The Speaker's Lobby: Heckler's Veto
By: Chad Pergram, FOX News
17 March 2009
House Majority Leader Steny Hoyer (D-MD) was in a jovial mood Tuesday morning when he took a question from Josiah Ryan of CNS News during his weekly briefing with reporters.
"I don't know why I call on you at every press conference," Hoyer needled Ryan.
Ryan asked the Leader a question about cost of living increases for Congress. And Hoyer smiled again.
"I don't know why I called on you this time," he chuckled.
But Hoyer's decision to call on Ryan and receive his 29-word inquiry may have sat a lot better with the Capitol Hill press corps than a lengthy, turgid interrogative that came later in the session from Mark Plotkin of Washington's all-news radio station WTOP-FM.
Lawmakers and aides on Capitol Hill start to learn the types of questions most reporters will ask on any given day.
Ed Epstein of Congressional Quarterly usually focuses on inside baseball questions about the Democratic and Republican leadership.
Expect Stacy Kaper of American Banker to ask an in-the-weeds question about housing legislation or mortgages.
Folks from the networks frequently resort to "story of the day" questions about the major bill on the floor.
And if Plotkin's in the House (or Senate), you can bet he'll ask about Congressional voting rights for the District of Columbia.
Plotkin isn't a regular on Capitol Hill. He hosts a weekly show on WTOP on local politics and produces short commentaries too. But Plotkin is sure to make a pilgrimage to the Hill when things heat up about getting the capital a vote in Congress or granting statehood to the District of Columbia.
Such is the case now. The House Democratic leadership is stymied by the National Rifle Association in its effort to award a vote to Washington, DC in Congress. If the federal city gets a vote on Capitol Hill, the NRA wants the House to accept a proposal to allow Washington residents to own firearms. And Democratic leaders are in a quagmire because many moderate Democrats and most Republicans won't support a DC vote unless the measure simultaneously quashes the city's gun ban.
So when Hoyer sat down at a conference table for his weekly briefing with reporters and spied Plotkin among the throng, he knew what was coming.
"I thought you were going to ask me a foreign policy question," said Hoyer, joking with Plotkin. "I'm shocked."
"Sorry. I'm so one-dimensional," replied Plotkin, who then informed Hoyer he was "monomaniacal" about asking about the District of Columbia.
Plotkin then proceeded to ask Hoyer a meandering, 188-word question (by comparison, this essay is only 880 words) about legislative options the Leader had at his disposal on the DC vote issue. Plotkin then described various viewpoints proffered by DC Council Chairman Vincent Gray, Councilmember Jack Evans and Del. Eleanor Holmes Norton (D-DC). Plotkin described the differing ideas as "diffuse."
The only thing diffuse was Plotkin's inquest. Fellow reporters began rolling their eyes and sighing at Plotkin's layered, labyrinthine query which. It took well over a minute to state. When Plotkin finally ended, one reporter whispered to another, intoning the same verbiage used for NPR underwriting credits. "Support for this program is brought to you by..."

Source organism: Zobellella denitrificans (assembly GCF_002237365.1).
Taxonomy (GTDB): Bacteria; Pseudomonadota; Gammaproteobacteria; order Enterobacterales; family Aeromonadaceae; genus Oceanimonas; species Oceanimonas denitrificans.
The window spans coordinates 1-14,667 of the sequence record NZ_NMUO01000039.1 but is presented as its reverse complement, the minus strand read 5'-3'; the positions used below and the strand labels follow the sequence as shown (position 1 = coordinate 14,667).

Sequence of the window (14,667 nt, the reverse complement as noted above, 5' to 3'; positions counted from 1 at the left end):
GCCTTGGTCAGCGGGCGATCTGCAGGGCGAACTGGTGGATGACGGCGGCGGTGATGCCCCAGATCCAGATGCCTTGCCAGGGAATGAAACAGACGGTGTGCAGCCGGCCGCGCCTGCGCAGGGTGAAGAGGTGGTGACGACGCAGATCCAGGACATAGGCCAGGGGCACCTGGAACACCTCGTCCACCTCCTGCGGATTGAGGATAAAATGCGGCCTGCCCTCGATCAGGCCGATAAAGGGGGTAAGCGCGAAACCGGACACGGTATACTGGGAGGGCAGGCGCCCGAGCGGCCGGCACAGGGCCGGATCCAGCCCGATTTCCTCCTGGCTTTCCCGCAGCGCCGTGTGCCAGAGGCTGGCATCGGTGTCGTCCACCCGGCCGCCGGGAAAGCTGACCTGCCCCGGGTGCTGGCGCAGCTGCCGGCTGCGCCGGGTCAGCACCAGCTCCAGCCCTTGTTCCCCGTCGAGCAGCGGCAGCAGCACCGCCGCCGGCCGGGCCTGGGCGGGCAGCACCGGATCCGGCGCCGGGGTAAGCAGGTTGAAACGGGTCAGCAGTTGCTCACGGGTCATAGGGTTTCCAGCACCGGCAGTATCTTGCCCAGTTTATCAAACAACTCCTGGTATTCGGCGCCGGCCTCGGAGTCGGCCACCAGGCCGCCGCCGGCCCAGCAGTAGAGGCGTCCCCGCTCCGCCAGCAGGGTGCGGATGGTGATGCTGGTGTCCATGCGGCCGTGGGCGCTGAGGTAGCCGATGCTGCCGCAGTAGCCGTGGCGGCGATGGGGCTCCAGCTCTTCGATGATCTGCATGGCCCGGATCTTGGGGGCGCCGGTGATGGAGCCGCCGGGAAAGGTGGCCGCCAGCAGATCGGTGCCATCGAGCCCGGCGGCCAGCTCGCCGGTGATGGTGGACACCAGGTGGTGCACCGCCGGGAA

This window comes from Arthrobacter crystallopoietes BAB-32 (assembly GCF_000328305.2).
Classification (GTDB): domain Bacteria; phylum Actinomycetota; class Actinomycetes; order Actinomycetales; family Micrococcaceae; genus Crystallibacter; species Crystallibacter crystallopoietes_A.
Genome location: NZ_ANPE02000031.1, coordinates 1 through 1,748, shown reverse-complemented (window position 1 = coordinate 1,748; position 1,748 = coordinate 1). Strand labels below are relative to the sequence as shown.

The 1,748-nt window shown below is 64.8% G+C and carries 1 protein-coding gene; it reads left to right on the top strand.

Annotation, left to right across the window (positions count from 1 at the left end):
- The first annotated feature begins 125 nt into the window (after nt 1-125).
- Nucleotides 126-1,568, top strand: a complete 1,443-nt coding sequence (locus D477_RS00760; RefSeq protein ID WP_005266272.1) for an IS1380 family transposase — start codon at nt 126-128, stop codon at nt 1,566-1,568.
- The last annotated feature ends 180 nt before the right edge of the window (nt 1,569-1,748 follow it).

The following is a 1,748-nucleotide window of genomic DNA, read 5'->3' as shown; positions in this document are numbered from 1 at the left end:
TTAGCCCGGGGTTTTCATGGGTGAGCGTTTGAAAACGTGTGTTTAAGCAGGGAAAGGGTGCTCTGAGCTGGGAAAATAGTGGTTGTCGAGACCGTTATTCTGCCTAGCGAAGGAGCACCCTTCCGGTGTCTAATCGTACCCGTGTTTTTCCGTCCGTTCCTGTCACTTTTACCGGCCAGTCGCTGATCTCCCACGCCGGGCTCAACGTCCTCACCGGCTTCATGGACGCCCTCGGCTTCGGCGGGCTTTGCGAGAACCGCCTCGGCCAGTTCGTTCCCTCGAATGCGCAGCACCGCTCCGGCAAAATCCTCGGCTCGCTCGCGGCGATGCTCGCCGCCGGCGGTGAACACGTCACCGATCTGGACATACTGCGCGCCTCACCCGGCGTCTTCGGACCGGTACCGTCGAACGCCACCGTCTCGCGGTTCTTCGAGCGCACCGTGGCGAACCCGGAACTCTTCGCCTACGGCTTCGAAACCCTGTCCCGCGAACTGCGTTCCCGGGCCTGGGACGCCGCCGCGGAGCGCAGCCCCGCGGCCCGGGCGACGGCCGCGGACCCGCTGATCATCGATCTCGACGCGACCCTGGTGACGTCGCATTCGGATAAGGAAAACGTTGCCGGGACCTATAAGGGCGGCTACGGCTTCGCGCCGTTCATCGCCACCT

Hoyer followed up with an answer. However, Plotkin interrupted.
"But in the end, will there be a vote on this bill?" Plotkin pressed the Majority Leader.
Hoyer asked Plotkin to clarify what he meant by "this bill" and then answered in the affirmative.
Undaunted, Plotkin had more.
"Okay. I have two others since I'm...I see your portrait of..."
It was too much for the other scribes to take. Anywhere from 20 to 40 reporters gather for a press briefing like Hoyer's. The session usually only lasts a half hour. Hoyer is usually generous with his time. But still, the Leader may only answer five to ten questions.
Here Plotkin asked a meandering, obtuse question. Raised a follow-up. Posed another question. And then thought he was entitled to two more.
Hell hath no fury...
The reporters shouted down Plotkin.
"No! No! No!," they protested.
"You had your chance," said somebody in the back of the room as the din rose.
"One question and one follow-up," admonished Linda Scott of the NewsHour.
Hoyer seemed amused at Plotkin's predicament.
"Your colleagues, you need to lobby them better, Mark," Hoyer said. He then answered a svelte, 57-word question on Colombia free trade from Susan Cornwell of Reuters.
Plotkin fell victim to what some describe as a "heckler's veto." A heckler's veto is when a mob drowns out a public speaker by shouting him or her down. It allows the group's speech to suppress the speech of the individual. And the clique of reporters assembled in Hoyer's office effectively vetoed Plotkin.
On Tuesday morning, Plotkin crossed a rarely violated but always present invisible line on Capitol Hill. There's an unwritten edict among reporters that you let others ask their questions and you don't hog a newsmaker. Especially when others have questions on diverse subjects. Once reporters chastised Plotkin, Hoyer had no option but to move on.
The citizens of Washington, DC, may still not have a vote on Capitol Hill. But there's little doubt that the Washington press corps certainly does when one of their own steps out of line in the halls of Congress.
- Chad Pergram covers Congress for FOX News. He's won an Edward R. Murrow Award and the Joan Barone Award for his reporting on Capitol Hill.